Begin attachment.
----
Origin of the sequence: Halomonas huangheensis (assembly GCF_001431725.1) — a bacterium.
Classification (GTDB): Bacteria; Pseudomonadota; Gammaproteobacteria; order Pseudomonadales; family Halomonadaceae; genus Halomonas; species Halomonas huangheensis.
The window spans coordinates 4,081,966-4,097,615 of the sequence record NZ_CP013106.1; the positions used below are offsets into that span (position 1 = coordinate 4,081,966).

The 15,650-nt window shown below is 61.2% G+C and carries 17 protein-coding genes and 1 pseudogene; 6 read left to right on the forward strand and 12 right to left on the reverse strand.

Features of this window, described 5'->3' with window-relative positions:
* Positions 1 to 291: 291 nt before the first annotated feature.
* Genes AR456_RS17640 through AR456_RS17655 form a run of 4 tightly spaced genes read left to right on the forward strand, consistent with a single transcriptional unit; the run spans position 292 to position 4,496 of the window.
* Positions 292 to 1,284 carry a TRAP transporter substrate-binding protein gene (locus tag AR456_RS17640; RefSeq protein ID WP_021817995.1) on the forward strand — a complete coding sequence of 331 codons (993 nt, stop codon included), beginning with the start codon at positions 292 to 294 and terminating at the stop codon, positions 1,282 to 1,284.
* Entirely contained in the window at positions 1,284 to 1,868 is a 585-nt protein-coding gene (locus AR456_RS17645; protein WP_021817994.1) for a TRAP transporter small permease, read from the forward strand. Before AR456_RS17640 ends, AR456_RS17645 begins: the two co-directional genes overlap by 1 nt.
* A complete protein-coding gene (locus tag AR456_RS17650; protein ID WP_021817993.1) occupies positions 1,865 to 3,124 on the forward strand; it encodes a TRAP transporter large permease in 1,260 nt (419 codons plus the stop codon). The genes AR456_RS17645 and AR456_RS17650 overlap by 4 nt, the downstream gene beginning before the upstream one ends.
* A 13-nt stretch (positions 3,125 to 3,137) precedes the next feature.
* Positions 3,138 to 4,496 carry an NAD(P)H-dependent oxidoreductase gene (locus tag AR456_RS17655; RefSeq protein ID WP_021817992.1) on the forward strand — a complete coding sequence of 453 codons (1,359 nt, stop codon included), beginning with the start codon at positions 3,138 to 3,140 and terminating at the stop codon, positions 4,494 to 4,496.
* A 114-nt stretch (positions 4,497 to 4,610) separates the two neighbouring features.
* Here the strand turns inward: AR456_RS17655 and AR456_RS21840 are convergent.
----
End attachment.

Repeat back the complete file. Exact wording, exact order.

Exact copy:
Origin of the sequence: Halomonas huangheensis (assembly GCF_001431725.1) — a bacterium.
Classification (GTDB): Bacteria; Pseudomonadota; Gammaproteobacteria; order Pseudomonadales; family Halomonadaceae; genus Halomonas; species Halomonas huangheensis.
The window spans coordinates 4,081,966-4,097,615 of the sequence record NZ_CP013106.1; the positions used below are offsets into that span (position 1 = coordinate 4,081,966).

The 15,650-nt window shown below is 61.2% G+C and carries 17 protein-coding genes and 1 pseudogene; 6 read left to right on the forward strand and 12 right to left on the reverse strand.

Features of this window, described 5'->3' with window-relative positions:
* Positions 1 to 291: 291 nt before the first annotated feature.
* Genes AR456_RS17640 through AR456_RS17655 form a run of 4 tightly spaced genes read left to right on the forward strand, consistent with a single transcriptional unit; the run spans position 292 to position 4,496 of the window.
* Positions 292 to 1,284 carry a TRAP transporter substrate-binding protein gene (locus tag AR456_RS17640; RefSeq protein ID WP_021817995.1) on the forward strand — a complete coding sequence of 331 codons (993 nt, stop codon included), beginning with the start codon at positions 292 to 294 and terminating at the stop codon, positions 1,282 to 1,284.
* Entirely contained in the window at positions 1,284 to 1,868 is a 585-nt protein-coding gene (locus AR456_RS17645; protein WP_021817994.1) for a TRAP transporter small permease, read from the forward strand. Before AR456_RS17640 ends, AR456_RS17645 begins: the two co-directional genes overlap by 1 nt.
* A complete protein-coding gene (locus tag AR456_RS17650; protein ID WP_021817993.1) occupies positions 1,865 to 3,124 on the forward strand; it encodes a TRAP transporter large permease in 1,260 nt (419 codons plus the stop codon). The genes AR456_RS17645 and AR456_RS17650 overlap by 4 nt, the downstream gene beginning before the upstream one ends.
* A 13-nt stretch (positions 3,125 to 3,137) precedes the next feature.
* Positions 3,138 to 4,496 carry an NAD(P)H-dependent oxidoreductase gene (locus tag AR456_RS17655; RefSeq protein ID WP_021817992.1) on the forward strand — a complete coding sequence of 453 codons (1,359 nt, stop codon included), beginning with the start codon at positions 3,138 to 3,140 and terminating at the stop codon, positions 4,494 to 4,496.
* A 114-nt stretch (positions 4,497 to 4,610) separates the two neighbouring features.
* Here the strand turns inward: AR456_RS17655 and AR456_RS21840 are convergent.